On earlier visitor maps, ZEALANDIA's Lower Dam was referred to as The Lower Lake and the Upper Dam as the Upper Lake. Originally, however, The Lower Dam was named The Lower Reservoir, which was an earth dam completed in 1878. Due to the European settlers wanting farmland, large fires in 1850 and 1860 cleared that area of its broadleaf forest. Some of the valley was farmed uptil 1906, then any remaining catchment area was bought for waterworks.
In 1908, building of The Upper Reservoir as a concrete gravity arch dam was completed. Then all the valley became a protected water catchment for Wellington City Council (W.C.C.). This area was bounded by Wright`s Hill in Karori and Pohill`s Brooklyn Wind Turbine. Replanting, especially of podocarps, began. Native trees also regenerated, e.g., tawa, Northern rātā, rewarewa, kahikatea, totara, matai and rimu.
Due to several nearby earthquake faultlines and W.C.C. concerns about the dams cracking in a big earthquake, both reservoirs were decommissioned. Around 1991, The Upper Dam was decommissioned and The Lower Dam was decommissioned as in 1997. This allayed Civil Defence worries that the cracked dams` huge deluge of water would cut off Karori after a severe earthquake, i.e., ‘The Big One‘!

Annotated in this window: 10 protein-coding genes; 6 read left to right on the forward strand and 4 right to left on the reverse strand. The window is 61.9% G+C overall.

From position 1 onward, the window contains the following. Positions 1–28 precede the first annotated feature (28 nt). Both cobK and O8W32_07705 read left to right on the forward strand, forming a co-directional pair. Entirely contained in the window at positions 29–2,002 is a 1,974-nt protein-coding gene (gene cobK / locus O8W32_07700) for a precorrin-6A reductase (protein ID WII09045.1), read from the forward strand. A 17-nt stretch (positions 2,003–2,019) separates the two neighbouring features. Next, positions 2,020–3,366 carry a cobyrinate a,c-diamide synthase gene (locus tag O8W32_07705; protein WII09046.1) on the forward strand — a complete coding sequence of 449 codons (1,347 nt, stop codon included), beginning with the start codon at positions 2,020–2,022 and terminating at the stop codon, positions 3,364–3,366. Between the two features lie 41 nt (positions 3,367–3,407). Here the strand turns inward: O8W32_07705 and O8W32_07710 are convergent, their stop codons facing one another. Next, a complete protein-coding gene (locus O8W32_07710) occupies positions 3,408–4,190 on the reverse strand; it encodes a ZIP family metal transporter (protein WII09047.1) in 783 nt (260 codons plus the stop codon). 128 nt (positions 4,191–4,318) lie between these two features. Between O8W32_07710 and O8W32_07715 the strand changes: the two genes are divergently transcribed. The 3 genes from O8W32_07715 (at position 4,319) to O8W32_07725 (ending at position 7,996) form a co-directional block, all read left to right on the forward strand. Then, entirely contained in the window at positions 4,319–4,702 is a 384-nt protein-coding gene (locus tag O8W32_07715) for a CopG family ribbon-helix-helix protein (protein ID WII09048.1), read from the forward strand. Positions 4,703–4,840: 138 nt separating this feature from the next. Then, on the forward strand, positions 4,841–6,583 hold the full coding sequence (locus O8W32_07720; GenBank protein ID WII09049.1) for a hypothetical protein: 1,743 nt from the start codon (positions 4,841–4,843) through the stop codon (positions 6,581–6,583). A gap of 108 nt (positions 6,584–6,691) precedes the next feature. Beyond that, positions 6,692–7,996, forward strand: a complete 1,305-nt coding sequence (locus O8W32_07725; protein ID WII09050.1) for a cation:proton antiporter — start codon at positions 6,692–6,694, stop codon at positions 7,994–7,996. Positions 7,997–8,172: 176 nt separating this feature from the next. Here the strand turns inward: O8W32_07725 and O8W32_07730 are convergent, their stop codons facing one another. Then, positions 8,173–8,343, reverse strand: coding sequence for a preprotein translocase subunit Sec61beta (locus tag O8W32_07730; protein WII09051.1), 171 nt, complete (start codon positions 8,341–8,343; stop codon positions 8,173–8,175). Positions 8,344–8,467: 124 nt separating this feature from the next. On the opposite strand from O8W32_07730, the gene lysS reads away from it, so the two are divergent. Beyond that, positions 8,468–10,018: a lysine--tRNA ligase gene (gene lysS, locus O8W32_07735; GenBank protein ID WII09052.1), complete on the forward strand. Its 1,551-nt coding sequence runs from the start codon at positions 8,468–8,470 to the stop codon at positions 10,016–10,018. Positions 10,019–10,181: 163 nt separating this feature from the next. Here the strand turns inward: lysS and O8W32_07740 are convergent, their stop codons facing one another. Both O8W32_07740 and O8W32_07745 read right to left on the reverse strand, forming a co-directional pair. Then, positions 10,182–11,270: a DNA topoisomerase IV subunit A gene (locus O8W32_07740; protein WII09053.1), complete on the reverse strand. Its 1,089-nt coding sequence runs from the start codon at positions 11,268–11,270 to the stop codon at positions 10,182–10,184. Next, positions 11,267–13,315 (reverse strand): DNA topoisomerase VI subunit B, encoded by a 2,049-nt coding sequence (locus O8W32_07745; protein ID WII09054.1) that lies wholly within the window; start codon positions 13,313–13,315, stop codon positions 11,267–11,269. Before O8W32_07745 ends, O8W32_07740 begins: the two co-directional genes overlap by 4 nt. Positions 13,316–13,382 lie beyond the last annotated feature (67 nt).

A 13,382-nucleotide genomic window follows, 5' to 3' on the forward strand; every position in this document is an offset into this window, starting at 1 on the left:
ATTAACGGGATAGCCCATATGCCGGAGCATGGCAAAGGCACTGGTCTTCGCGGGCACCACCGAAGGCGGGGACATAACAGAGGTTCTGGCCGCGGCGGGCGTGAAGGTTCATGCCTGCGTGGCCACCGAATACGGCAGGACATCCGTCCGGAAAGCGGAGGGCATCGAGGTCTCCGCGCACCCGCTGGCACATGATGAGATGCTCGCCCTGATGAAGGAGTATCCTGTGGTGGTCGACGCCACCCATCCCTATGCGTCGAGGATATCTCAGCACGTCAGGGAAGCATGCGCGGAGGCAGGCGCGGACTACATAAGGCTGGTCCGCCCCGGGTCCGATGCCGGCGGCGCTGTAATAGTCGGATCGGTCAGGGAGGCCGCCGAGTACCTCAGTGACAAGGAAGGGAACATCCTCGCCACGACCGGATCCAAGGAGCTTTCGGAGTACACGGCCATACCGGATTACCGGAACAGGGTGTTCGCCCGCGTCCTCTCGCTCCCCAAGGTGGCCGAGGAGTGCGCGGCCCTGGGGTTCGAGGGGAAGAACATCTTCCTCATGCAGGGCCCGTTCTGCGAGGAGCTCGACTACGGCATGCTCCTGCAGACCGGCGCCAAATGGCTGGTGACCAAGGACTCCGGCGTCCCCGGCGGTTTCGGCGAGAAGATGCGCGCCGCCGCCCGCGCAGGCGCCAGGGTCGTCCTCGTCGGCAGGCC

However, there reservoir catchments were identified as specially significant in the ‘Natural Wellington‘ Project. That was due to it being a self-contained, large habitat suitable for a Big variety of native animals and plants, e.g., mahoe and New Zealand Tree Fuchsia/Fuchsia excorticata.
W.C.C. and Wellington Regional Council carried out a feasibility study in 1993. Public consultation took place in 1994 and the idea of a sanctuary was approved. Mid-1995, The Karori Wildlife Sanctuary Trust was set up, so the proposed ‘mainland island‘ wildlife sanctuary could be implemented.
The two heritage dams are parts of many tracks, e.g. The Lake Road for The Lower Dam and Round The Lake for The Upper Dam. In The Lower Dam, there is a large colony of manu [birds]. You can easily see the nesting shags from The Pontoon or by using the binoculars on The Lake Road. You are more likely to spot Scaup [papango] and Brown Teal [pākete] in The Upper Dam.
There is a great deal of fascinating historical background and photos about these heritage dams in The Boatshed and the iconic Valve Tower. They are both in The Heritage Area near The Visitor Centre.
Recently, New Zealand celebrated National Volunteer Week. Due to a very knowledgeable Volunteer Walking Group Guide, Simon Nathan, I learned a lot about these two dams. For example, there are outlets for The Lower Dam on the extreme far right bottom corner of The Heritage Area.
Kia ora/Thank you Simon and all the many other ZEALANDIA volunteers – especially those who guide tours to these amazingly old heritage dams.